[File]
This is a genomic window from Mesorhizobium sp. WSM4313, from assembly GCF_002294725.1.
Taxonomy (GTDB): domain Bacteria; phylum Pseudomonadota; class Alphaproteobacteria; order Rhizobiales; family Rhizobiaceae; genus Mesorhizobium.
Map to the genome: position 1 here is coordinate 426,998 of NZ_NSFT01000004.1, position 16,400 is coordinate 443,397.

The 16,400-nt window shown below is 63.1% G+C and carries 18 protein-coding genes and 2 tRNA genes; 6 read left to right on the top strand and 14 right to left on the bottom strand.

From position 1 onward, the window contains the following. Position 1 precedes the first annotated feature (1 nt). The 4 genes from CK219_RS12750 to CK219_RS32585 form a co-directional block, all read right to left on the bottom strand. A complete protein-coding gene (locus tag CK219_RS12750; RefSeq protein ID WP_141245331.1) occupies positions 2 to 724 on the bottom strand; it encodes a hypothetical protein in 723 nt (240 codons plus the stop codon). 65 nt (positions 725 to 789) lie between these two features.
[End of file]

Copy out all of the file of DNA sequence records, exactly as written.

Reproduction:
This is a genomic window from Mesorhizobium sp. WSM4313, from assembly GCF_002294725.1.
Taxonomy (GTDB): domain Bacteria; phylum Pseudomonadota; class Alphaproteobacteria; order Rhizobiales; family Rhizobiaceae; genus Mesorhizobium.
Map to the genome: position 1 here is coordinate 426,998 of NZ_NSFT01000004.1, position 16,400 is coordinate 443,397.

The 16,400-nt window shown below is 63.1% G+C and carries 18 protein-coding genes and 2 tRNA genes; 6 read left to right on the top strand and 14 right to left on the bottom strand.

From position 1 onward, the window contains the following. Position 1 precedes the first annotated feature (1 nt). The 4 genes from CK219_RS12750 to CK219_RS32585 form a co-directional block, all read right to left on the bottom strand. A complete protein-coding gene (locus tag CK219_RS12750; RefSeq protein ID WP_141245331.1) occupies positions 2 to 724 on the bottom strand; it encodes a hypothetical protein in 723 nt (240 codons plus the stop codon). 65 nt (positions 725 to 789) lie between these two features.